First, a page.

The Secret of Crickley Hall

The Secret of Crickley Hall

Would you stay in a haunted house for more than one night?

Would you live in a place where ghostly things keep happening? Where a cellar door you know you locked the night before is always open the following morning?  Where hushed whimpering is heard?  Where white shadows steal through the darkness?  Where the presence of evil is all around you?

Would you?  Should you?

The Caleighs did, but they had their reasons.  They should have known better though.  As the terror mounts, they begin to regret their decision.  As the horror rises, they realize their very lives are at risk....and so is their sanity.  For the secret of Crickley Hall is beyond all nightmares.

About the Author

Horror writer JAMES HERBERT was born in London, England. Before becoming a full-time writer, he worked as a singer and an art director for an advertising agency. His novels have sold more than forty-two million copies worldwide and have been translated into thirty-three languages, including Russian and Chinese. Besides writing his novels, he also designs the book covers and handles the publicity. He currently lives in London with his wife and children.

Excerpt. © Reprinted by permission. All rights reserved.

Secret of Crickley Hall, The

THEN

They scattered into a darkness scarcely tempered by oil lamps, the soft glow easily repressed by the deep shadows of the house.

The shrieks and cries of the fleeing children rose above the noise of the storm outside. The sound of their stockinged feet was soft on the hard stone floor of the cavernous hall.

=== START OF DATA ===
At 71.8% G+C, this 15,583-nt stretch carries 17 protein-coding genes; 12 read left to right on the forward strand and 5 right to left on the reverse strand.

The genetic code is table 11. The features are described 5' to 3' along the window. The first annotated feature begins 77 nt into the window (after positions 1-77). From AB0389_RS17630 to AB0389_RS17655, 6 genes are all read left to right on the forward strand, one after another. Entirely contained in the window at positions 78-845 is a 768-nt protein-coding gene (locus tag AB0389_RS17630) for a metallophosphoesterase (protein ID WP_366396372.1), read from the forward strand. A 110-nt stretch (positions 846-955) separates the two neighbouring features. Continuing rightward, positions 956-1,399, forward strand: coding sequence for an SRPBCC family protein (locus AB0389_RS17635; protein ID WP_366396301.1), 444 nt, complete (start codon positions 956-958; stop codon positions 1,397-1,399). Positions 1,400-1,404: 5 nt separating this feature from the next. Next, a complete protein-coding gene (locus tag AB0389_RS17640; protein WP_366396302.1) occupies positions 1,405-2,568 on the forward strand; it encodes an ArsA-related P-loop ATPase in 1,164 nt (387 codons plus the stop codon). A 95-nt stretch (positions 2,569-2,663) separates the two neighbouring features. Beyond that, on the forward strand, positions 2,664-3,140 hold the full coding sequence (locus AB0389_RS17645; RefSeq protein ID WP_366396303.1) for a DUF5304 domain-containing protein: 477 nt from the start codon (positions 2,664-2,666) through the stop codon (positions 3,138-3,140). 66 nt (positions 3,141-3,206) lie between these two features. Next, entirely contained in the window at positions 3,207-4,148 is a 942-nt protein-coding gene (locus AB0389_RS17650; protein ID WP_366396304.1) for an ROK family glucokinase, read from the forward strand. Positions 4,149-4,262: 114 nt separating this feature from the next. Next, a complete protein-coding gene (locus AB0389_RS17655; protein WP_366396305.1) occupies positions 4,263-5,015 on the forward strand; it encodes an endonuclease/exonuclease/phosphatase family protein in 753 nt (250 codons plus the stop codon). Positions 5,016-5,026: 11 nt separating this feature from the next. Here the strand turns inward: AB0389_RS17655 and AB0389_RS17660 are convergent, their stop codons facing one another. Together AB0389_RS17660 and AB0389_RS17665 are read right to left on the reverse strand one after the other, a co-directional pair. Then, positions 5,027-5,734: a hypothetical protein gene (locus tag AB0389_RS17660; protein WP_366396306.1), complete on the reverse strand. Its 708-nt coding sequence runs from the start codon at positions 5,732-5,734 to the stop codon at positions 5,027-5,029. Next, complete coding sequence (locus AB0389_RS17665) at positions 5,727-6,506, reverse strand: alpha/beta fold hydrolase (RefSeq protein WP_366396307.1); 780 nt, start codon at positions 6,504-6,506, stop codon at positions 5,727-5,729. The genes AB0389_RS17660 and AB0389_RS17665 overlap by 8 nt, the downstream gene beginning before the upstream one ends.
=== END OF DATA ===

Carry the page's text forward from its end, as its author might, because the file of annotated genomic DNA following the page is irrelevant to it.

Some of them took to the stairs, scurrying past the tall, almost ceiling-high window at the turn, rain beating at its glass, the fierce wind rattling the frames, lightning flickering outside and casting darker shadows across the stone floor.

The children found refuge wherever they could - behind furniture, beneath tables, inside cupboards, anywhere they might sink into the umbra and be hidden while they prayed they would not be found. There in their hopeless sanctuaries they held their whimpers but were unable to control the chattering of their teeth and the nervous fidget of their limbs, for they knew that eventually he would find them, that he would seek them out one by one.

Silent tears drenched their cheeks and glacial fingers seemed to squeeze their small hearts.

He would snatch them from their hideaways and punish them. And this time, a cruel knowing voice whispered in their minds, this time it would be the worst punishment of all ...

They heard his approach even though he wore no shoes, for he swished something through the cold damp air, each swishending in a sudden violent thwack, the beating of cane against bare flesh. Swish, then thwack, cane on flesh, swish, then thwack, two individual sounds that could be clearly heard over the raging storm outside. Swish-thwack! Louder, swish-thwack! Louder, coming closer. Swish-thwack! Almost becoming one sound.

They tried to be very, very quiet ...

1: ARRIVAL

Although the rain had ceased for the moment, single thick globules, as if too heavy to be held by the blanket cloud overhead, splattered against the windscreen like miniature water bombs, and were quickly reduced to smears by the intermittent sweep of the wipers. Eve's spirits had felt as low as the weather during the earlier part of the five-hour journey (including the break for lunch) from London, and now they dropped to an even lower level.

The big grey-stone house on the other side of the narrow rushing river looked grim, more like an ancient sanatorium or resthome for the indigent elderly than a family home.